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No wonder businesses are moving overseas

2 Mins

The government is doing entrepreneurs no real favours right now.

Much like previous measures, such as the capital gains tax changes, I think the increase in the highest band taxation to a huge 50 per cent is going to cause some real problems down the line.

I know the initial reaction – and maybe the one the government policy-makers are relying on – is that the general population will not think that this will have an effect on them because they don’t earn over £150k. But I disagree. The big managers, directors and decision-makers most certainly do earn over this amount and, in the longer term, this will undoubtedly be a factor in decisions on where to locate company HQs and the great many jobs that go with them.  

As a business, you want to be able to attract the best staff in your field. Many multi-nationals will fear that the top-level managers they want to recruit may be put off by the tax they’ll incur in the UK. It is yet another short-term measure from the government, without any recognition of the consequences for the UK. It stinks of a panic reaction. So what’s needed? Clearly, the banks must start operating as normal, by which I mean parting with money in the form credit facilities to allow businesses to trade. Like most people I have spoken to, I have been angry – but not surprised – to see that the money injected into saving the banks here in the UK has been held on to with a death grip by these institutions. Surely the government should have thought ahead, realised that this might have been the case, and put measures in place to ensure money flowed through the systems as a strict condition of receiving state aid.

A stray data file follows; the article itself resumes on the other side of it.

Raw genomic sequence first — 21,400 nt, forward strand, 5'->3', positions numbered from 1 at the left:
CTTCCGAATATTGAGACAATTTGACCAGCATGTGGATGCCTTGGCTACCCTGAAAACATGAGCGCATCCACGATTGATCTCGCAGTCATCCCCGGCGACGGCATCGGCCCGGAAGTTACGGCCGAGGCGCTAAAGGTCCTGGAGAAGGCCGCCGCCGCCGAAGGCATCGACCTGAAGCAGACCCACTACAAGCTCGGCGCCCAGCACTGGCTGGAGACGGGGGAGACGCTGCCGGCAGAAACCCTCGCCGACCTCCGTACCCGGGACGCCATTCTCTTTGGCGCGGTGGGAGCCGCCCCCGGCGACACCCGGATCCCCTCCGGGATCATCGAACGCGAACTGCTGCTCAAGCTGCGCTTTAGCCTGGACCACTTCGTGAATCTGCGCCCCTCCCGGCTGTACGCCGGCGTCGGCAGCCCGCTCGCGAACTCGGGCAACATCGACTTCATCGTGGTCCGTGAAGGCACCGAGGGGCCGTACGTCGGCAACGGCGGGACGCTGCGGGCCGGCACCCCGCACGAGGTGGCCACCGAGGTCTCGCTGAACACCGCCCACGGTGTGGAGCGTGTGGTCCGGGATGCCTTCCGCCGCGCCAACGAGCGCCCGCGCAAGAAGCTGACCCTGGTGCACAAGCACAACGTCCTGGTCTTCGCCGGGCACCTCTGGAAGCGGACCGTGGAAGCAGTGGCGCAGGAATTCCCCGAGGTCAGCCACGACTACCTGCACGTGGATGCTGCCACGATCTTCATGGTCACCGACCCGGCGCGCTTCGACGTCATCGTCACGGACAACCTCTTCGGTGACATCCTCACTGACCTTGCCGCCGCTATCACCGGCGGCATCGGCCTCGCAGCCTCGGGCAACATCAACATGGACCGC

I guess that’s just wishful thinking.

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Brian Burnie gives fortune to charity
Tuesday, 19 May 2009
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